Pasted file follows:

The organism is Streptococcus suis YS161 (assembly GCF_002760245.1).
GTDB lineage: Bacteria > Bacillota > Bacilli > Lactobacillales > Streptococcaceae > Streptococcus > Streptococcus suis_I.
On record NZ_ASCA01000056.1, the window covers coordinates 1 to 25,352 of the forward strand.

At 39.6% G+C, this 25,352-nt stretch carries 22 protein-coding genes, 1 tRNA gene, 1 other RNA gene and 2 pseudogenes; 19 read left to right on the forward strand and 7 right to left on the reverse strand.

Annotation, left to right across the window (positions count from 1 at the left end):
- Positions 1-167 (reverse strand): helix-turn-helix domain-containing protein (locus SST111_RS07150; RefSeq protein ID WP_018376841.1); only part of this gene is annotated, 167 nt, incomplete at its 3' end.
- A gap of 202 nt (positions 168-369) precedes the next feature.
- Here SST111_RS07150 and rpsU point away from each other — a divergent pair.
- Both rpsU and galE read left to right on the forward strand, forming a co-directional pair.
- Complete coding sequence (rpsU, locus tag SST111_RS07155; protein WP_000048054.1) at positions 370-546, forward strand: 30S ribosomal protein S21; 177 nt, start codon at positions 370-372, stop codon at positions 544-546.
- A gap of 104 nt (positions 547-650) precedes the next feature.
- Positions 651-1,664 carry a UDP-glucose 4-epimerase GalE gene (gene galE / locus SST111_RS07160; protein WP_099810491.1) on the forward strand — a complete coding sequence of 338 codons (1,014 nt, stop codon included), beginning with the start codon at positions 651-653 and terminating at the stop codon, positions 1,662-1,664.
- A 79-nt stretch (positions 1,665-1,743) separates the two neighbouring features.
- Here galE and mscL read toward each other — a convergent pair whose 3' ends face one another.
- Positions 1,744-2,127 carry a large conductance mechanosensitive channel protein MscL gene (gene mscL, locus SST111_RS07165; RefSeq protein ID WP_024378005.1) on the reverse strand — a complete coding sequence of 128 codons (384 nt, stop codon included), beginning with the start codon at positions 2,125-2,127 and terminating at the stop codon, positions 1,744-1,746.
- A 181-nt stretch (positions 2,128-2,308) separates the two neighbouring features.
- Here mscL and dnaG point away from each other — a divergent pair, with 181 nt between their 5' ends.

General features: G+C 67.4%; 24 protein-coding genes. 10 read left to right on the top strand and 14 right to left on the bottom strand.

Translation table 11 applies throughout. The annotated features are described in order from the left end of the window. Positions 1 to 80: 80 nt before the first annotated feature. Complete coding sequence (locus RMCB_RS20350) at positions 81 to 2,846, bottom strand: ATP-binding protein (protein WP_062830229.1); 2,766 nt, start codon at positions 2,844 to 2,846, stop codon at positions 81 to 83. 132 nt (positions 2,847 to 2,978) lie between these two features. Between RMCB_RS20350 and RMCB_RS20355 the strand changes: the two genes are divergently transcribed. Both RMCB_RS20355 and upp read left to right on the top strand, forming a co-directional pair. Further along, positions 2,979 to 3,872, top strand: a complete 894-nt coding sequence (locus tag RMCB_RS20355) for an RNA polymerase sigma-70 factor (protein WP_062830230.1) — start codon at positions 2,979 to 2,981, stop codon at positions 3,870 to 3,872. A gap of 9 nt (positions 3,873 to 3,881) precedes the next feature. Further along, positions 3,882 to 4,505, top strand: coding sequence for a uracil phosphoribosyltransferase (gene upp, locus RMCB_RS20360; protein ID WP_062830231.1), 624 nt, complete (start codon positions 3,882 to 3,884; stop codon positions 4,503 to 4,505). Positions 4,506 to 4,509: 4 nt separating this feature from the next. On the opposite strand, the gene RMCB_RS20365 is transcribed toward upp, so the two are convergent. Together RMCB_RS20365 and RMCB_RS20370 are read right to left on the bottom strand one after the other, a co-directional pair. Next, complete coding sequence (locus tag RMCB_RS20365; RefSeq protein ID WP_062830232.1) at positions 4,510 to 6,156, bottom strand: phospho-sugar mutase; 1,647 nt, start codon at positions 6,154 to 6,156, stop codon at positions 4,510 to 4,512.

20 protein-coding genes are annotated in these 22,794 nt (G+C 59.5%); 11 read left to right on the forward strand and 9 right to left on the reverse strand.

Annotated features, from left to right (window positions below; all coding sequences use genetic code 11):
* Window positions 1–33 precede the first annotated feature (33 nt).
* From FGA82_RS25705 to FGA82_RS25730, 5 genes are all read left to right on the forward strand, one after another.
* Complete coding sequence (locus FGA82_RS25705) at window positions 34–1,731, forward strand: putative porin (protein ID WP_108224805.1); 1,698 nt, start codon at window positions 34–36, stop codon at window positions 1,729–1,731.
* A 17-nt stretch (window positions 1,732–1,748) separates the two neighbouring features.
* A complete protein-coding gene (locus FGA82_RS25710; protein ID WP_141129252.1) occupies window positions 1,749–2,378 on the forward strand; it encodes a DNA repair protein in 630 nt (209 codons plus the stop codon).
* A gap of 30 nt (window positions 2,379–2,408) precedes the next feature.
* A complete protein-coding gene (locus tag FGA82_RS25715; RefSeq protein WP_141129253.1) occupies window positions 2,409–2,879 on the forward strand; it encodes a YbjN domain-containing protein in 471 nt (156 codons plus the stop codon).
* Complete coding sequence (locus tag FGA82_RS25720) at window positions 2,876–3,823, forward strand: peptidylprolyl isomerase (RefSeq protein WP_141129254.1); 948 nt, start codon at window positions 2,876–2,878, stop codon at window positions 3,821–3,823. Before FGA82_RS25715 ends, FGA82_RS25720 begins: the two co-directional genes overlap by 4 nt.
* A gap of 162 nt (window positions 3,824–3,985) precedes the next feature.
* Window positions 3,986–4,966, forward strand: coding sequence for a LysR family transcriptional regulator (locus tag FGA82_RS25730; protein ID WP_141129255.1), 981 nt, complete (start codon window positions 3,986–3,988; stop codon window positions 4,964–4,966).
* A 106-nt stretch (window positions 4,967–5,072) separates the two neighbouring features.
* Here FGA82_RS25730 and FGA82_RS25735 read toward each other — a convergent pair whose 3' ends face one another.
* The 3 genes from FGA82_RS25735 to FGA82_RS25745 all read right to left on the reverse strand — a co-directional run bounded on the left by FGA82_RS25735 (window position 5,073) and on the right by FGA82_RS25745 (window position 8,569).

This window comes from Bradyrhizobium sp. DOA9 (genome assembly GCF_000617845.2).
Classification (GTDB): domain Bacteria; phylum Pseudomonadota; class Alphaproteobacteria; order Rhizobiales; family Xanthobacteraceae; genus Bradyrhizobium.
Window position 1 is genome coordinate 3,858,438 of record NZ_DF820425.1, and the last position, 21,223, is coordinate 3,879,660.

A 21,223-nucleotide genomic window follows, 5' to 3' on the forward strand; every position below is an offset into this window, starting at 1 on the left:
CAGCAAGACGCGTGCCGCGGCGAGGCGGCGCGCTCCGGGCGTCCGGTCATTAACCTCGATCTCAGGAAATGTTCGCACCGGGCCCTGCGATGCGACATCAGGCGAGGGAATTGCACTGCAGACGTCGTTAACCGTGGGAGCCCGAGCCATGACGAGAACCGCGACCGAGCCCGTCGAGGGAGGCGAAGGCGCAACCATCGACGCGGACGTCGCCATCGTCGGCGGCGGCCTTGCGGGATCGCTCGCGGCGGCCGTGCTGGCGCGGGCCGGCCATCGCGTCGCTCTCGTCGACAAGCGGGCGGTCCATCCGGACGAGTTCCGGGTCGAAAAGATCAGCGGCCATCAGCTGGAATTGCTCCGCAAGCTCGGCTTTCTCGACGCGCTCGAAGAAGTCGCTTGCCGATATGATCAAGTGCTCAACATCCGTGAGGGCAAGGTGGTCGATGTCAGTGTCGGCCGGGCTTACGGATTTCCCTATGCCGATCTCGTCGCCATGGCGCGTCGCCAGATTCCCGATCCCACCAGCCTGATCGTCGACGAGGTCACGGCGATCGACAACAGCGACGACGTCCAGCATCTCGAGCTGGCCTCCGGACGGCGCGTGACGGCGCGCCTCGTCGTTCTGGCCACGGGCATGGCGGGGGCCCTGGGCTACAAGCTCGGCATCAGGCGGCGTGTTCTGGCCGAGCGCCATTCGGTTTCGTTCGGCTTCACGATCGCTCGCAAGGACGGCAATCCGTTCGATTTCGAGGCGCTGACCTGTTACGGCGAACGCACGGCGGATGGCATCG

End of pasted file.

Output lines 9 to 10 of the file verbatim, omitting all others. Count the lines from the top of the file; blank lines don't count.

- Both rpsU and galE read left to right on the forward strand, forming a co-directional pair.
- Complete coding sequence (rpsU, locus tag SST111_RS07155; protein WP_000048054.1) at positions 370-546, forward strand: 30S ribosomal protein S21; 177 nt, start codon at positions 370-372, stop codon at positions 544-546.